'We're constantly adapting' - Vicar looks back on difficult year

Reverend Matthew Price, vicar at St Mary Magdalene church in Gorleston, has been awarded a British E

Reverend Matthew Price, vicar at St Mary Magdalene church in Gorleston, has been awarded a British Empire Medal for services to the community during the coronavirus lockdown. Picture: Diocese of Norwich. - Credit: Archant

A vicar leading a food bank during the coronavirus pandemic has been looking back on the year.

The Rev Matthew Price, 42, vicar at St Mary Magdalene church in Gorleston,  runs the charity out of the church hall since mid-March.

In October, he was honoured in the Queen's birthday list with a British Empire Medal (BEM) for services to the community during the pandemic.

Reverend Matthew Price, vicar at St Mary Magdalene church in Gorleston, sorting food parcels during

Reverend Matthew Price, vicar at St Mary Magdalene church in Gorleston, sorting food parcels during the coronavirus lockdown. Picture: Diocese of Norwich. - Credit: Archant

Mr Price said: "I guess, looking back on the year, the one shining light has been they way the community has pulled together, the generosity of individuals and companies.

"The harder thing has been the constant changes, the new guidelines, the new restrictions. It feels like we've been in a constant wave of adapting.

"There was a lot of adrenaline keeping everybody going from mid-March into summer. Since September it's felt much harder, more of a slog. I'm struck by the chronic need we've encountered, particularly in Autumn.


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"The economic impact has been significant, families who have lost their jobs, who have not used food banks before, but are unable to feed their kids, families having to make that dreadful decision to feed the children or keep the house warm.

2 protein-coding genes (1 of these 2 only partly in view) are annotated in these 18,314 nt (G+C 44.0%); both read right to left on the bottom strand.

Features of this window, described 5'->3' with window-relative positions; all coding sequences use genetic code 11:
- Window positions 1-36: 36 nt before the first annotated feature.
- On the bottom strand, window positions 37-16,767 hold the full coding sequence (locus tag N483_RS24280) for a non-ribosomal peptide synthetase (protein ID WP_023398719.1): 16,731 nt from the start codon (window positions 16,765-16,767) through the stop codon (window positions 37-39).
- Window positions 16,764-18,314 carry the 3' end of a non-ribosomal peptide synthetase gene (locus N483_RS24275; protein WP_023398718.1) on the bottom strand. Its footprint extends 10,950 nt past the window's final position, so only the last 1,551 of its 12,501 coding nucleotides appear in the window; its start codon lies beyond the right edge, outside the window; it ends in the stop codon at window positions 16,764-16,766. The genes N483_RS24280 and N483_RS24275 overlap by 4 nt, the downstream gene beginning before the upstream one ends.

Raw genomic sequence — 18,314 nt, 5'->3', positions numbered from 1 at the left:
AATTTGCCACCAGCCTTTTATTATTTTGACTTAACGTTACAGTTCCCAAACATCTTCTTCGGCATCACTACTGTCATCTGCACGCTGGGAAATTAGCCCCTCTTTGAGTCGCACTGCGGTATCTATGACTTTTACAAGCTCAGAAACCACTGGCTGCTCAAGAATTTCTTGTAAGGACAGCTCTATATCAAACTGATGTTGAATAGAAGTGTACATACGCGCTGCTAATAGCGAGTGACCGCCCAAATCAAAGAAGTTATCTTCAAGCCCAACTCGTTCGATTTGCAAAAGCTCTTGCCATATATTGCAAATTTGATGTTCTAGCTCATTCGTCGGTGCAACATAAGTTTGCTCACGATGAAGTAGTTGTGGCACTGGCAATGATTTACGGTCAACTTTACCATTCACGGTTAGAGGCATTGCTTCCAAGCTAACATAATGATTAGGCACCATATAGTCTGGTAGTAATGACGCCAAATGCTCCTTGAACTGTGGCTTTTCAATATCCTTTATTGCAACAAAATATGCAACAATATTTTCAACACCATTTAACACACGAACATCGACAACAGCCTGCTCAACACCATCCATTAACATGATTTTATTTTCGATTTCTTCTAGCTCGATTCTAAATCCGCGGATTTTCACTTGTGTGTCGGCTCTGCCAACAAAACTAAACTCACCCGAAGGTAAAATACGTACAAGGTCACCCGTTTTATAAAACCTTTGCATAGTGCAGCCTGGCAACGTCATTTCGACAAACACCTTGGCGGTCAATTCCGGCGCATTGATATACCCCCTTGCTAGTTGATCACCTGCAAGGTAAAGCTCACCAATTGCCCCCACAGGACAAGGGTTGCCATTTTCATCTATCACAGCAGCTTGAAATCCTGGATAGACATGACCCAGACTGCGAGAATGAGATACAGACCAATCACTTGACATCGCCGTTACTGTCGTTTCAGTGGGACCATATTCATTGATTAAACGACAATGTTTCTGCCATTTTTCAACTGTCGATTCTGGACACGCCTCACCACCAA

"Encountering that kind of need has been one of the harder things.

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"It drains you, that kind of level of need in the area."

Hundreds of people have been supported by the emergency foodbank service in Great Yarmouth. Picture:

Hundreds of people have been supported by the emergency foodbank service in Great Yarmouth. Picture: The Rev Matthew Price - Credit: Archant

As the Covid-19 crisis unfolded, the vicar steered the existing food bank, which his church has been part of for many years, into forming the new Great Yarmouth Foodbank Emergency Delivery Service (GYFEDS).

In March, Great Yarmouth Borough Council approached him to form a partnership.

Mr Price said: "One great thing is the partnership that has developed between the local authority and the voluntary sector. I'm grateful to the borough council for that."

To lift his spirits, the vicar takes walks to Gorleston's seafront.

"I am grateful I live by the sea. Even on the darkest days I walk to the seafront, and the constantly changing nature of the seafront lifts the spirits.

He added: "As a Christian, I have a God who knew what it was like to struggle."

The future is worrying, though.

"It feels like the next couple of months are going to be harder than March. I feel slightly nervous about what's next. All we can do is keep stocking up the food bank," he said.



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